PICTURE OF THE DAY

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PICTURE OF THE DAY


Waitress Mary Brasda posed with a “Quadruple Bypass Burger” at the Heart Attack Grill in Chandler, Ariz. Wednesday. The restaurant is known for its hospital theme and triple- and quadruple-bypass burgers.( Joshua Lott/Reuters)

Artist Spends Over a Decade Carving Out Elaborate Caverns By Hand

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Artist Ra Paulette has hand-carved elaborate and awe-inspiring caves deep into the rock faces of New Mexico for more than a decade. Making a daily trek into the sandstone mesas of New Mexico, Paulette crafts these magnificent caverns completely on his own with only simple hand tools. To adorn the walls, he blends his own unique infusion of organic-looking shapes and abstract, interlocking patterns. These forms come to life by the natural light streaming through channels dug into the ceilings and walls.

Paulette began digging caves as commission work, but he has since started working on his own and is currently engaged in a single ten-year project. Describing the exercise of carving as “the dance of digging,” he sees not only the space as expressive, but also the process. At the end of each year-long work, Paulette leaves us with labyrinthine halls he hopes will…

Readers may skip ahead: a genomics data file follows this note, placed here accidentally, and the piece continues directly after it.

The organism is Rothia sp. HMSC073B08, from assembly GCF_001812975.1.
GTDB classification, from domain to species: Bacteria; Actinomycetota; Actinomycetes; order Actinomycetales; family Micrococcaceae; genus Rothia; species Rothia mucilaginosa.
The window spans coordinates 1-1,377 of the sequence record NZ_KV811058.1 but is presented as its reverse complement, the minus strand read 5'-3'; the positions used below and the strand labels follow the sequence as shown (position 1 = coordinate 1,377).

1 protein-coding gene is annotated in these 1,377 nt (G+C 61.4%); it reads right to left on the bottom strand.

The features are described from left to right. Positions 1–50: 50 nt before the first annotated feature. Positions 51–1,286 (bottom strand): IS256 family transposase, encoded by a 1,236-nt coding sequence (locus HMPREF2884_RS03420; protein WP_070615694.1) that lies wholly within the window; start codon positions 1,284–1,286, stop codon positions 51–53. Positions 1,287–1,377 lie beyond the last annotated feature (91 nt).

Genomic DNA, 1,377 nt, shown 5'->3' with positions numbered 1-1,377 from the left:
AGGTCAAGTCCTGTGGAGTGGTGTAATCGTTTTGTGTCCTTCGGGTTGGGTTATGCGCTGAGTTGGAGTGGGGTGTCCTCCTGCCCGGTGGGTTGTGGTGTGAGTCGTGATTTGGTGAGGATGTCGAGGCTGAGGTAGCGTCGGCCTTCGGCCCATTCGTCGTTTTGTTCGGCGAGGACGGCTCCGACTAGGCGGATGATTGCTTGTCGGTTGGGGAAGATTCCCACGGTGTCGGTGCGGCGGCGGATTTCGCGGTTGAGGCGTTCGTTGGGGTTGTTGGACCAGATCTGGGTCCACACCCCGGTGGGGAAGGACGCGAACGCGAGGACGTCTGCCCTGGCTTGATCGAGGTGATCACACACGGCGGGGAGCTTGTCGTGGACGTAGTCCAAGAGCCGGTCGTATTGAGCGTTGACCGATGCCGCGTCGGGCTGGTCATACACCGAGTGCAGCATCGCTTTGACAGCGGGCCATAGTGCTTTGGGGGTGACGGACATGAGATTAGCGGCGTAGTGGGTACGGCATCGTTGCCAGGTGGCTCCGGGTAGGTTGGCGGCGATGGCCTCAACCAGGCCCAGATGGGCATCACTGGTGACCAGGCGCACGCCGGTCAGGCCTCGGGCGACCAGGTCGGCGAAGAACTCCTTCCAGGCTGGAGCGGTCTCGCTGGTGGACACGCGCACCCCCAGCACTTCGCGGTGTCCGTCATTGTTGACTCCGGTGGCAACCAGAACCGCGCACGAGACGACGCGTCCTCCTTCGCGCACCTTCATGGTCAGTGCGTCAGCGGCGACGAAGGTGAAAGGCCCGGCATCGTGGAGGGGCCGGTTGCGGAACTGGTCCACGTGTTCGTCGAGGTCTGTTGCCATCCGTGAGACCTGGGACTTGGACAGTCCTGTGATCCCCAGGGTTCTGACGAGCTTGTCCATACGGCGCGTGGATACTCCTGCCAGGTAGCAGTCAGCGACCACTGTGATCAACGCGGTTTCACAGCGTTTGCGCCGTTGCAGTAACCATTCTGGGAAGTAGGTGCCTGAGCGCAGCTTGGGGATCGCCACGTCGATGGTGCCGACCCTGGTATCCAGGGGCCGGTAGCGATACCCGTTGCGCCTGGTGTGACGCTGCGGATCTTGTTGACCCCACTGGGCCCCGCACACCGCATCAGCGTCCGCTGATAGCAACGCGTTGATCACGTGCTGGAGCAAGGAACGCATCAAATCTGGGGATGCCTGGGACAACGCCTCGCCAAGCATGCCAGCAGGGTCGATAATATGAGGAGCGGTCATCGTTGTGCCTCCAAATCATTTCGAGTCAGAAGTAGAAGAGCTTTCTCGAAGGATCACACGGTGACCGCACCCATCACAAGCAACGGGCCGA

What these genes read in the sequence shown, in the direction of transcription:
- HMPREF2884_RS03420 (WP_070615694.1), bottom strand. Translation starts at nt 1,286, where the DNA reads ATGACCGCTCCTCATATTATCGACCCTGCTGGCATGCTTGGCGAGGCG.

PICTURE OF THE DAY

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Groudle-Glen

You are looking at a beautiful picture of Ryde, hotels and coaches, Isle. This color photochrome print was created between 1890 and 1900 in Wight, England.

The picture presents Ryde, hotels and coaches, Isle of Wight, England.

Delightfully Whimsical Tea Bags are Shaped Like Goldfish

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Delightfully Whimsical Tea Bags are Shaped Like Goldfish
A hot cup of tea can be the perfect complement to a cold winter day. And, even more so when your tea bag is shaped like a goldfish! The Taiwanese design firm Charm Villa produces these whimsical creatures that simultaneously brew tea and “swim” in your cup when you tug on their cotton strings.As you might imagine, it’s not exactly easy to produce these exquisite and delicate tea bags. Each one is the result of a complicated 16-step process, nine of which require handcrafted skills. This is done to maintain the integrity of the design as well as express the artistry of the object. Once they’re full of water, the specially-cut bags are meant to mimic the natural rhythm of a goldfish. So, you’ll not only savor the tea, but enjoy the experience of brewing because of this delightful creation.…

Artist Spends Over a Decade Carving Out Elaborate Caverns By Hand